For some reason, it’s never been quite fully understood by anyone that’s not from our little island. They make an effort alright, but never fully grasp its meaning. After all, many of them haven’t actually experienced what it is. “We had a great craic last night in the pub”, “How is your craic going?”, “He’s a great craic”, are amongst those that I’ve heard whilst living abroad. Though we can’t knock them for trying, there’s something about the incorrect use of the term that makes your skin crawl.
Though it’s almost impossible to give it an english translation, many have described it as pertaining to the “enjoyment” surrounding a particular situation. If there’s one thing that as a collective, we pride ourselves on, it’s bringing enjoyment to any given situation, no matter how serious it is. However, sometimes we are guilty ourselves, of forgetting to put it into practice in various facets of our own lives. One such facet is in relation to health and sporting performance.
We are a nation of extremists. It’s why we fought so gallantly for our freedom, and also why you and your friends stayed up drinking till 6am at the last family wedding. We take this approach to our sporting endeavours as well, with GAA coaches always looking for more and more from their players, and our endurance athletes clocking up crazy miles on the roads, in their pursuit of excellence. This is why we punch well above our weight on a global scale. Unfortunately, it also leads to us sometimes forgetting why we started in the first place.
I’ve been guilty of this in the past myself. You want to prepare as best you can for that big game, so you put the blinkers on and ruthlessly block-out all distractions. However, your anxiety surrounding your performance permeates your regular life so much, that by the time you actually reach the opening whistle, you’re already mentally and emotionally spent. You’ve been thinking about the game so much in your head, that you’ve already played it ten times over.
This leads to an unexplained underperformance. And as you try harder and harder to play at your best, your performance gets worse and worse. Although we would often class this kind of issue as “losing the mental battle”, there is a clear physical effect that takes over our body as well.
Elite performance occurs when both the mind and body are working optimally as one. Likewise, when one is not operating at its maximum, it can have an adverse effect on the other. Performance anxiety is a real problem for many. Though it may originate in your own head, it also causes a stress response throughout the body. This is what the science teachers at school referred to as a “fight or flight” response. The hormone that is most widely discussed alongside this symptom is cortisol.
Cortisol is a catabolic hormone. Basically, this means that it prepares your body for survival by breaking down energy stores, to elevate your blood sugar levels. However, these energy stores have to come from somewhere. Do you think that if you are continually experiencing a stress/cortisol response, that that’s going to be an optimal environment for making gains? Probably not.
The stress response and attempting to try too hard, can also have the effect of causing a “tightening” up during competition. Now it’s true that we have to contract our muscles forcefully at times, but you’ll all know that when elite performers are performing at their best, they’ll look relaxed and fluid. So then, would it not be a better idea to enter said competition in a relaxed state of mind?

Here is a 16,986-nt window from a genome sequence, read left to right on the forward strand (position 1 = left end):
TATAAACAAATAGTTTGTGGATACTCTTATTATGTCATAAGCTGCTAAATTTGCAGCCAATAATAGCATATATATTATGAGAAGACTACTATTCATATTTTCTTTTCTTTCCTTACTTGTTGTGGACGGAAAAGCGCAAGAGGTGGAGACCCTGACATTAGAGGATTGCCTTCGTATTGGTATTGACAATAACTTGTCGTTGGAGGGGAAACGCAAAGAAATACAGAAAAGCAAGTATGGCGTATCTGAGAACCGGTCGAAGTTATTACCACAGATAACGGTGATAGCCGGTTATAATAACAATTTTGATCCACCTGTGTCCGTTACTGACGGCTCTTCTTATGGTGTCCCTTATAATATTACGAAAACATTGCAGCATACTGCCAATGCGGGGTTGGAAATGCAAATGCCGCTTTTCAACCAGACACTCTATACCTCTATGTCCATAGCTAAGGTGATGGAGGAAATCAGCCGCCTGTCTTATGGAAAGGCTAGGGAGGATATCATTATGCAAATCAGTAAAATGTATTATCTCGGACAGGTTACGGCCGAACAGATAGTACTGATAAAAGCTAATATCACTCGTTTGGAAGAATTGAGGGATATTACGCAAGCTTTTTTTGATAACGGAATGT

This is where I have made mistakes in the past, and it’s an area in which I see a lot of room for improvement in many of the athletes and clients that I coach. When we take on a task or set ourselves a goal, we tend to obsess over the fine details. Sure, it’s good to be diligent in what we do, but we can go too far towards that end of the spectrum. We don’t have to be all in or not in at all. We have to attempt to enjoy the process of attaining the goal as well. Otherwise, there’s no real point in undertaking the challenge in the first place.
So, I have to catch myself occasionally and set specific times where I’m going to take some time to switch off and not think about the goal at hand. By allowing myself these periods for both mental and physical recovery, I come back energized and ready to push the envelope again, the next time I’m doing some work.
I also allow myself some time to become a more well-rounded individual. I do some things that aren’t related to health and fitness and I become more interesting as a human being as a result. God forbid, I might even have a few beers from time to time.
I improve my relationship with both food and training, by focusing on my enjoyment of both, and not using either as a way of punishing myself for not adhering to a strict plan. I do the same thing with my clients. Some might be surprised to hear that with some of them, I recommend that they have something indulgent every day. We’re looking to achieve some long-term behavioral change, not ruin someone’s relationship with food, through a “crash-course clean-eating” diet that elicits some short-term body composition changes.
The same thing applies to your training. Once you hit that wall and you’re not finding it as fun anymore, then it’s time to start making some changes. When it becomes like a chore, then you will treat it as such, and just get it done.
Enjoy the process and then the process becomes more sustainable. If the process is more sustainable, then there’s more capacity to make further gains down the line.
So have the chocolate, drink the beer, have the craic and relax for fuck’s sake.